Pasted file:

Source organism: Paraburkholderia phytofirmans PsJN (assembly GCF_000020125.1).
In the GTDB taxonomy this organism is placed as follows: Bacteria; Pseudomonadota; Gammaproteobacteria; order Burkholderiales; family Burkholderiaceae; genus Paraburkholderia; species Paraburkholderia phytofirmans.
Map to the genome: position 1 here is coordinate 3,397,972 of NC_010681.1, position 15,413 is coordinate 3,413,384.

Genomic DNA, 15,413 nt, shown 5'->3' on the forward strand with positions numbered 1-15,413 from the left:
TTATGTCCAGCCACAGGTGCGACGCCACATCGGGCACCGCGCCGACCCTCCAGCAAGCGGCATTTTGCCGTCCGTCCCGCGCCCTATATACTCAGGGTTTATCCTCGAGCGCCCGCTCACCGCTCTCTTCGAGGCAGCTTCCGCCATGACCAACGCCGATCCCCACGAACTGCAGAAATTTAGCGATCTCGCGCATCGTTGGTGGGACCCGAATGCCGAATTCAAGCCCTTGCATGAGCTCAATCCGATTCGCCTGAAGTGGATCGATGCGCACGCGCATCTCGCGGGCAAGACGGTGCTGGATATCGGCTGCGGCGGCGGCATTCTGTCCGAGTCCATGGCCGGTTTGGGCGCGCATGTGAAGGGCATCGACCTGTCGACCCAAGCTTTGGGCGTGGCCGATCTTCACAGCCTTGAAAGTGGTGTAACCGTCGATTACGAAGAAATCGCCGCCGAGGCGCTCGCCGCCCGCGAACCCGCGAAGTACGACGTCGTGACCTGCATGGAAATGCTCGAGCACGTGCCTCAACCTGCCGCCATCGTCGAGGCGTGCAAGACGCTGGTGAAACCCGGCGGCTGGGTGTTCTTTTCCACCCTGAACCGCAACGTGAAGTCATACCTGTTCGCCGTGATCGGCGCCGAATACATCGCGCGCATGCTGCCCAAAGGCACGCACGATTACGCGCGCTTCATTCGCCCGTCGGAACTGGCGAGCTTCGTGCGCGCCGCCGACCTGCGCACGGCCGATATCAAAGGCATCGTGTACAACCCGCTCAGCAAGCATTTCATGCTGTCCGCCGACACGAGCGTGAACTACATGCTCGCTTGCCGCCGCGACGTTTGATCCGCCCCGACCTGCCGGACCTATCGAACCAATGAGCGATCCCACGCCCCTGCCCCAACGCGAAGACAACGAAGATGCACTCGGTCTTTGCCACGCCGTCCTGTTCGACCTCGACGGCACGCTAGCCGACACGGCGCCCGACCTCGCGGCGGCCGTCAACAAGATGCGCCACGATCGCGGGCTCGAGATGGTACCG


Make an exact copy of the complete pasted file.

Source organism: Paraburkholderia phytofirmans PsJN (assembly GCF_000020125.1).
In the GTDB taxonomy this organism is placed as follows: Bacteria; Pseudomonadota; Gammaproteobacteria; order Burkholderiales; family Burkholderiaceae; genus Paraburkholderia; species Paraburkholderia phytofirmans.
Map to the genome: position 1 here is coordinate 3,397,972 of NC_010681.1, position 15,413 is coordinate 3,413,384.

Genomic DNA, 15,413 nt, shown 5'->3' on the forward strand with positions numbered 1-15,413 from the left:
TTATGTCCAGCCACAGGTGCGACGCCACATCGGGCACCGCGCCGACCCTCCAGCAAGCGGCATTTTGCCGTCCGTCCCGCGCCCTATATACTCAGGGTTTATCCTCGAGCGCCCGCTCACCGCTCTCTTCGAGGCAGCTTCCGCCATGACCAACGCCGATCCCCACGAACTGCAGAAATTTAGCGATCTCGCGCATCGTTGGTGGGACCCGAATGCCGAATTCAAGCCCTTGCATGAGCTCAATCCGATTCGCCTGAAGTGGATCGATGCGCACGCGCATCTCGCGGGCAAGACGGTGCTGGATATCGGCTGCGGCGGCGGCATTCTGTCCGAGTCCATGGCCGGTTTGGGCGCGCATGTGAAGGGCATCGACCTGTCGACCCAAGCTTTGGGCGTGGCCGATCTTCACAGCCTTGAAAGTGGTGTAACCGTCGATTACGAAGAAATCGCCGCCGAGGCGCTCGCCGCCCGCGAACCCGCGAAGTACGACGTCGTGACCTGCATGGAAATGCTCGAGCACGTGCCTCAACCTGCCGCCATCGTCGAGGCGTGCAAGACGCTGGTGAAACCCGGCGGCTGGGTGTTCTTTTCCACCCTGAACCGCAACGTGAAGTCATACCTGTTCGCCGTGATCGGCGCCGAATACATCGCGCGCATGCTGCCCAAAGGCACGCACGATTACGCGCGCTTCATTCGCCCGTCGGAACTGGCGAGCTTCGTGCGCGCCGCCGACCTGCGCACGGCCGATATCAAAGGCATCGTGTACAACCCGCTCAGCAAGCATTTCATGCTGTCCGCCGACACGAGCGTGAACTACATGCTCGCTTGCCGCCGCGACGTTTGATCCGCCCCGACCTGCCGGACCTATCGAACCAATGAGCGATCCCACGCCCCTGCCCCAACGCGAAGACAACGAAGATGCACTCGGTCTTTGCCACGCCGTCCTGTTCGACCTCGACGGCACGCTAGCCGACACGGCGCCCGACCTCGCGGCGGCCGTCAACAAGATGCGCCACGATCGCGGGCTCGAGATGGTACCG